Visit the Exercises & Demos page for videos of common CrossFit exercises. Most WOD posts contain links to demonstrations of the movements programmed in the workout. Detailed instructions for the most fundamental CrossFit movements can be found in the “CrossFit Level 1 Training Guide.” Click here to find a qualified CrossFit trainer who can teach you how to perform all movements.
All CrossFit workouts can be modified for people of any age and ability. Adjusting a workout for a specific person is called “scaling,” and it allows very experienced athletes and beginners to train side by side. A skilled CrossFit Trainer can quickly adjust each workout to reflect your needs, goals and current abilities. If you are doing CrossFit.com WODs on your own, review the “CrossFit Level 1 Training Guide” for scaling instructions. The CrossFit Journal also contains resources to help you scale the workout to your level. In general, choose a load that’s manageable for you or use a percentage of the weight prescribed. Replace movements you can’t do with similar movements that are available to you. For example, push-ups can become knee push-ups as you build the strength required for the full movement. In every workout, strive for consistent mechanics before adding weight or increasing the load.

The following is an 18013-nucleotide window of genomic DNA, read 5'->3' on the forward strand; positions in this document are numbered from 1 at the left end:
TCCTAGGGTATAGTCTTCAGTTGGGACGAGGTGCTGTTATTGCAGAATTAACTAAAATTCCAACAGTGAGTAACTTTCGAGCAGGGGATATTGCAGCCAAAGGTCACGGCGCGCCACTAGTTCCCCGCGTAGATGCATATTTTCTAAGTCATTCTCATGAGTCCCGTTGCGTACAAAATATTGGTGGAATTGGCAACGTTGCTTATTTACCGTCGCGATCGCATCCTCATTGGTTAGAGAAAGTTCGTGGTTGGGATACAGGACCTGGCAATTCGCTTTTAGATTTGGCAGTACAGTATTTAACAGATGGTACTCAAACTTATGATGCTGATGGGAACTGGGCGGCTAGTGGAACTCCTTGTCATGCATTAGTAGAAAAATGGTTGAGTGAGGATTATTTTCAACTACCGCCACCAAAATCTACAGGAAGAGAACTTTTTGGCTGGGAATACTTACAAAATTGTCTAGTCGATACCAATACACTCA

Yes. The weight of the bar is included. The prescribed weight always means total weight lifted.
If a squat load is not specified, squats should be done unloaded. This is sometimes referred to as a body-weight or air squat. For back, front and overhead squats, use the weight indicated or scale as necessary, or work with the heaviest load you can manage for the prescribed number of reps in strength workouts.
Use the grip that is strongest for you—palms facing toward you (supinated), palms facing away from you (pronated), palms parallel (neutral, on certain equipment), mixed grip, etc.
Not unless the workout calls for chest-to-bar pull-ups. If it does not, your chin must only break the horizontal plane of the bar for the rep to count.
Courtesy of Jesse Woody: “Kipping allows more work to be done in less time, thus increasing power output. It is also a full-body coordination movement when performed correctly, which applies more functionally to real-life application of pulling skills. Last, but not least, the hip motion of an effective kip mirrors the motion of the olympic lifts/kettlebell swings, adding to its function as a posterior-chain developer.”
To view a demonstration of the kipping pull-up, click here.
Unless flexibility does not allow it or the workout asks for something else, swing your kettlebell until it is directly overhead. This is sometimes referred to as an “American kettlebell swing.” For demonstration and instructions, click here.
The first rep of a set of kettlebell snatches starts on the floor. All subsequent reps are done with a swing, and the kettlebell does not have to return to the floor unless the workout specifically calls for this. Each dumbbell snatch starts with the implement on the floor unless the workout calls for a hang variation.